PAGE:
(5)  An administrator has, during the administrator’s term of office and to the exclusion of the council, the functions the administrator was appointed to exercise.
(5A)  If more than one administrator is appointed for a council, the appointing Minister may give directions for the purpose of resolving any issues that arise as a result of there being more than one administrator.
(6)  The regulations may make provision for or with respect to:
•  the appointment and term of office of an administrator
•  an administrator’s accommodation, and the accommodation of persons assisting the administrator, at the offices of the council
•  the assistance to be rendered to an administrator by the council’s employees.

Division 3 Private works

67   Private works

(1)  A council may, by agreement with the owner or occupier of any private land, carry out on the land any kind of work that may lawfully be carried out on the land.
Note. Examples of the kind of work that a council might carry out under this section include:
•  paving and roadmaking
•  kerbing and guttering
•  fencing and ditching
•  tree planting and tree maintenance
•  demolition and excavation
•  land clearing and tree felling
•  water, sewerage and drainage connections
•  gas and electricity connections.
(2)  A council must not carry out work under this section unless:
(a)  it proposes to charge an approved fee for carrying out the work as determined by the council in accordance with Division 2 of Part 10 of Chapter 15, or
(b)  if it proposes to charge an amount less than the approved fee, the decision to carry out the work is made, and the proposed fee to be charged is determined, by resolution of the council at an open meeting before the work is carried out.
(3)  A council must include details or a summary of any resolutions made under this section and of work carried out under subsection (2) (b) in its next annual report.
(4)  A report of work to which subsection (2) (b) applies must be given to the next meeting of the council after the work is carried out specifying:
•  the person for whom the work was carried out
•  the nature of the work
•  the type and quantity of materials used
•  the charge made for those materials
•  the total of the number of hours taken by each person who carried out the work
•  the total amount charged for carrying out the work (including the charge made for materials)
•  the reason for carrying out the work.
(5)  This section does not apply to work carried out by a council, or by two or more councils jointly, for another council or for a public authority.
(6)  This section does not apply to any graffiti removal work carried out by a council in accordance with Part 4 of the Graffiti Control Act 2008.

Division 4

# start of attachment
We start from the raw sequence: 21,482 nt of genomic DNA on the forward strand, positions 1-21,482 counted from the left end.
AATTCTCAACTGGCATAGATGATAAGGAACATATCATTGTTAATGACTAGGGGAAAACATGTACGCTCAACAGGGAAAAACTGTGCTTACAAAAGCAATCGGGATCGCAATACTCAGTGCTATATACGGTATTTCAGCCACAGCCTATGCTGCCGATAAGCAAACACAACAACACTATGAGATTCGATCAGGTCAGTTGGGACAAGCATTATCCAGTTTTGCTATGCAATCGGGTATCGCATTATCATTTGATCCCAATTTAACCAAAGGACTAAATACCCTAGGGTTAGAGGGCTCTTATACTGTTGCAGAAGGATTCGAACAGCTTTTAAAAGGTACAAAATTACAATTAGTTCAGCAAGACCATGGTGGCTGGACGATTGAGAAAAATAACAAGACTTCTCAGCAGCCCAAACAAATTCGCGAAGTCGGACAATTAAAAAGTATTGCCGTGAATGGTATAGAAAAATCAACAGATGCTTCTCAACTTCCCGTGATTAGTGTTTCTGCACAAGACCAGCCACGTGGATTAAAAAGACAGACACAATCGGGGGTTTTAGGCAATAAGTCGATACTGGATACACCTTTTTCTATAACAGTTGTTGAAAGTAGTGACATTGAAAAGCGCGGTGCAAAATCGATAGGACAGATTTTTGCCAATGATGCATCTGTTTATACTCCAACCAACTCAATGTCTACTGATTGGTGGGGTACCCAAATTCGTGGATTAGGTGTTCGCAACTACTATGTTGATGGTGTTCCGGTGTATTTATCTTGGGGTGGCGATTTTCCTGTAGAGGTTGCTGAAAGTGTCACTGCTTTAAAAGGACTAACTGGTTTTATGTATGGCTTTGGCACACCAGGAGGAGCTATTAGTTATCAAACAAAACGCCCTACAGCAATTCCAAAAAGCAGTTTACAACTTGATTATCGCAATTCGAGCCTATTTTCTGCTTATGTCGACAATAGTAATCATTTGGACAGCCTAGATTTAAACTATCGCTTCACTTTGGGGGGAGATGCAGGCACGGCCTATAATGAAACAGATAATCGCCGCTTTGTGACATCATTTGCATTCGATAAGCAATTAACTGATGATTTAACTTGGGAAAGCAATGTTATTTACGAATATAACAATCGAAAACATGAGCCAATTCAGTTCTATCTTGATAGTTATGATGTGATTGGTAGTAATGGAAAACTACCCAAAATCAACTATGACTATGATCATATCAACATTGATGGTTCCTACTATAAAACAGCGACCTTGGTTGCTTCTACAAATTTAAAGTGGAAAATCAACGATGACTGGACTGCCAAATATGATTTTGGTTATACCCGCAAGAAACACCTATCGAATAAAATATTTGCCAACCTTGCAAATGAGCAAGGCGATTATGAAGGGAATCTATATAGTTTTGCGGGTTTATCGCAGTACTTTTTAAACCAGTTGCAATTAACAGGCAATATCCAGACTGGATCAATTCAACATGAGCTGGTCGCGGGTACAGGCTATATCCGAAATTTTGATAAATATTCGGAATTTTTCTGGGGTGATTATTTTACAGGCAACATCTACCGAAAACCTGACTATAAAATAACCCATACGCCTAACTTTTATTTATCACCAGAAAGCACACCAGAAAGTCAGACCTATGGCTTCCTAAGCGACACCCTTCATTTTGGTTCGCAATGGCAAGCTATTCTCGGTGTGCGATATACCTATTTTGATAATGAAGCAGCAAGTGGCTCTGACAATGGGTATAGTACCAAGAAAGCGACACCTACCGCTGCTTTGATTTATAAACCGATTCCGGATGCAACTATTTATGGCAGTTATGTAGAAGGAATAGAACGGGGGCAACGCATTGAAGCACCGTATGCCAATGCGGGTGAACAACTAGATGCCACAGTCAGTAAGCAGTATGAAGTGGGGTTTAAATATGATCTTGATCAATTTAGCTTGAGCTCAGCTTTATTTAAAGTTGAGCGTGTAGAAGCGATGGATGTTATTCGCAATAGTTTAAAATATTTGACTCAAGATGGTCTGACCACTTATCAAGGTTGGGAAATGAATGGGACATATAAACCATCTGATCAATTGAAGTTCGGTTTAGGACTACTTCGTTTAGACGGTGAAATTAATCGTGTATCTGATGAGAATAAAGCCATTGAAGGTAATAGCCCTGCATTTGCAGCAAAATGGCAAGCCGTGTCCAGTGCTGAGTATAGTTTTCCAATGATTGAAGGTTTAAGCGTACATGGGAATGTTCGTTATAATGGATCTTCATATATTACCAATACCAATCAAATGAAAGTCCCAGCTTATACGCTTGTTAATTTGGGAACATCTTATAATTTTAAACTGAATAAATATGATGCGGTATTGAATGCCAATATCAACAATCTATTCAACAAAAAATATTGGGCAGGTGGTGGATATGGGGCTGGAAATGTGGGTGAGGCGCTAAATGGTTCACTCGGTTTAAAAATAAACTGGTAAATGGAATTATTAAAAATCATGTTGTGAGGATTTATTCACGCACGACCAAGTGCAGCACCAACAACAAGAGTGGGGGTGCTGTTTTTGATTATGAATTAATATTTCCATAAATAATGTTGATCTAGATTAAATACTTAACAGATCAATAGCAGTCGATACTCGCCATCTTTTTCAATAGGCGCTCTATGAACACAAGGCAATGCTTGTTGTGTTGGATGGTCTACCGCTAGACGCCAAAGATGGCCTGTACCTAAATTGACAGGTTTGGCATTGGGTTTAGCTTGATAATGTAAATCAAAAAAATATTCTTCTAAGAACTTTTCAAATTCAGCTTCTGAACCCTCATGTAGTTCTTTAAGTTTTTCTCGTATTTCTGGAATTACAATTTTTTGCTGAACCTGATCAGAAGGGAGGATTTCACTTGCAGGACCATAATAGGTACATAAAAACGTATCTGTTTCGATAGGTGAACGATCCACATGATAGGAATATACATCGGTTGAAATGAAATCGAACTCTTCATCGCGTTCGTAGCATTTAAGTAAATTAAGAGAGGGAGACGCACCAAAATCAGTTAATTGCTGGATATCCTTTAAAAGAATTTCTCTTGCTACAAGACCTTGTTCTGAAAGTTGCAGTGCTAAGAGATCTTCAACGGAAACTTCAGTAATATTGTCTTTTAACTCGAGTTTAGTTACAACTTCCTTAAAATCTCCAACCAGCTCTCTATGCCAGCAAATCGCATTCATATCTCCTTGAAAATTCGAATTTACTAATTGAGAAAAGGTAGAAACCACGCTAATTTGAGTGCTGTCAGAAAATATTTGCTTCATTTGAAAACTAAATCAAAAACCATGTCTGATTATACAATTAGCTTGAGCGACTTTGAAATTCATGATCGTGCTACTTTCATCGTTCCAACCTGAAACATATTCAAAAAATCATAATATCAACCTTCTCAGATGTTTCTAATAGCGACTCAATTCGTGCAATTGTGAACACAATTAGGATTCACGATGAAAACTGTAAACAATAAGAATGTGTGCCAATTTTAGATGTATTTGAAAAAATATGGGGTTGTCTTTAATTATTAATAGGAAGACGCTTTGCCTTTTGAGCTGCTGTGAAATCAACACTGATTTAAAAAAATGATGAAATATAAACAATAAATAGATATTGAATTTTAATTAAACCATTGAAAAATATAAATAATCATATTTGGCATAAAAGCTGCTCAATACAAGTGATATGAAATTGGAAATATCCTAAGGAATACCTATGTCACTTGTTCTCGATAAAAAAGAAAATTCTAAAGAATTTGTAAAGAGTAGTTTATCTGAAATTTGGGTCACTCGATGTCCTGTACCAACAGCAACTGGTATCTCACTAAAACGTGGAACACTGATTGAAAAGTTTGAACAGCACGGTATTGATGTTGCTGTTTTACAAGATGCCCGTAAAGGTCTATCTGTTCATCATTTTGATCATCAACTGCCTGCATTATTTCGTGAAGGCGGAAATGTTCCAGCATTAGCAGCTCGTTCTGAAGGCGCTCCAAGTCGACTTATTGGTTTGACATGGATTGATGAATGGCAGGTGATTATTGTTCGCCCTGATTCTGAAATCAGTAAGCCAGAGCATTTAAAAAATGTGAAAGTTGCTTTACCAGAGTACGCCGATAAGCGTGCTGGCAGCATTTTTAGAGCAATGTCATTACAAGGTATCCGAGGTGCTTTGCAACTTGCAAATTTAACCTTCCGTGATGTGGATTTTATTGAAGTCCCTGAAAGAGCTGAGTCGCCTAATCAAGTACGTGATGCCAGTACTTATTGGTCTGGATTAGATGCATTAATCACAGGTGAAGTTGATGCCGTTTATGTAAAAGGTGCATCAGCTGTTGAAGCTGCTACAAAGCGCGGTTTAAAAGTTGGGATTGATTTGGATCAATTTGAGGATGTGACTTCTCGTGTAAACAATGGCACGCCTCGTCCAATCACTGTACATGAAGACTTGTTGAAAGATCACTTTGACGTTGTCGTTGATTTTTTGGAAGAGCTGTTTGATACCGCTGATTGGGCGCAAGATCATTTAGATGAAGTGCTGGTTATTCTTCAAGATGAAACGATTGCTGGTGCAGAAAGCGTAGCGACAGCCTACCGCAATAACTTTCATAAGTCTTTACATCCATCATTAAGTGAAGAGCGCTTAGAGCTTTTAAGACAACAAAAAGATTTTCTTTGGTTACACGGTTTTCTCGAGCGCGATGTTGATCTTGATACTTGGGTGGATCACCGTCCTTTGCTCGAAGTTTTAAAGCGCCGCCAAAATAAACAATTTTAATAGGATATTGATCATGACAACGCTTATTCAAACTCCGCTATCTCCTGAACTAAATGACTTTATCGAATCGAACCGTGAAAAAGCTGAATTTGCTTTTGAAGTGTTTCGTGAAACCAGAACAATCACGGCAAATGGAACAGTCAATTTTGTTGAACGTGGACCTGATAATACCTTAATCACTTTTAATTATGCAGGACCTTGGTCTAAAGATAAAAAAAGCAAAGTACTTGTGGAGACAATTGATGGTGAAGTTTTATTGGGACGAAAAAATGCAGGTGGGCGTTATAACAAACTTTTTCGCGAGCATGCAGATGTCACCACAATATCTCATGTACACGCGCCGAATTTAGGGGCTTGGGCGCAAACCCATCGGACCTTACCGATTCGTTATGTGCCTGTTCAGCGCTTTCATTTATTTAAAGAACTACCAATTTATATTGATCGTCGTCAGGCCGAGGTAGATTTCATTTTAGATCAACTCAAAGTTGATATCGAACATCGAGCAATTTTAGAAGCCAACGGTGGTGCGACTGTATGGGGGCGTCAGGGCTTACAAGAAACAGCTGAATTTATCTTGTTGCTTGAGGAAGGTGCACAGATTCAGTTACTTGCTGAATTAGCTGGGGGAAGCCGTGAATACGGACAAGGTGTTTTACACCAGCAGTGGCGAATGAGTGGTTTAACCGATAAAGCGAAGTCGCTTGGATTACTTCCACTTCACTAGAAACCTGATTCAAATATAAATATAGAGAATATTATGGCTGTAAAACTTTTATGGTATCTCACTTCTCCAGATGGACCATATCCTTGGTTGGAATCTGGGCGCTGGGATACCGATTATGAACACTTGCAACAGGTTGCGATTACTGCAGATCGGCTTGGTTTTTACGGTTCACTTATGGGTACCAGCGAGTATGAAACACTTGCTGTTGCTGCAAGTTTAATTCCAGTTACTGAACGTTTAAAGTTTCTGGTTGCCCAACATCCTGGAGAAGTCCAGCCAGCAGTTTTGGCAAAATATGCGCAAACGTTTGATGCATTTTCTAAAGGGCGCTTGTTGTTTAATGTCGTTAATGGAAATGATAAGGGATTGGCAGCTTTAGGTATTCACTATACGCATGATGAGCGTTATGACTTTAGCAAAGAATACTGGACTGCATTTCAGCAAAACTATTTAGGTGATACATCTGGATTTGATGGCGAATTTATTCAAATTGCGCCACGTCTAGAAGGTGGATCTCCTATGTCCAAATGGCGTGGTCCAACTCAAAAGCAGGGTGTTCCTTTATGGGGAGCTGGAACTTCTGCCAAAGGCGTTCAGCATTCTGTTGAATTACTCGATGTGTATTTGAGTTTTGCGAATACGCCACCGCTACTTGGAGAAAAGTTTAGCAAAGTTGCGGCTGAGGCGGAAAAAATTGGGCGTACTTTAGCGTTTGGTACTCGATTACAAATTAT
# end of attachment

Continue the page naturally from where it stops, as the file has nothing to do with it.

67A–67C(Repealed)

Chapter 7 What are the regulatory functions of councils?

Introduction. The major regulatory functions of councils are found in this Chapter. It lists the activities that are regulated and it sets out the means of their regulation.

A council, in relation to a range of activities within its area, exercises regulatory functions of 2 main kinds.

First—various activities can only be carried out if the council gives its approval (for example, the operation of a caravan park). Some of these approvals may also be granted as part of the development consent process under Part 4 of the Environmental Planning and Assessment Act 1979.

Second—a council can order a person to do, or to stop doing, something (for example, a council can order a person to keep fewer animals on specified premises).

Failure to obtain or to comply with an approval and failure to comply with an order are made offences under sections 626, 627 and 628.

A council is not given power to regulate activities by other means. For example, the Chapter does not confer power to require a person to hold a periodic licence.

In exercising its regulatory functions, the council must observe any relevant statutory criteria and any other criteria contained in a local policy it may have adopted after public consultation.

Part 1 Approvals

Division 1 What activities require approval?

68   What activities, generally, require the approval of the council?

(1)  A person may carry out an activity specified in the following Table only with the prior approval of the council, except in so far as this Act, the regulations or a local policy adopted under Part 3 allows the activity to be carried out without that approval.
(2)  This section does not apply to the carrying out of an activity specified in Part B of the following Table:
(a)  on land within the area of operations of the Sydney Water Board under the Sydney Water Act 1994, or
(b)  on land within the area of operations of the Hunter Water Board under the Hunter Water Act 1991.
(3)  This section does not apply to the carrying out of an activity specified in item 1, 2, 3, 4 or 6 of Part B of the following Table on land within the area of operations of a water supply authority constituted under the Water Management Act 2000.
Note. A person who fails to obtain an approval or who carries out an activity otherwise than in accordance with an approval is guilty of an offence—see secs 626 and 627.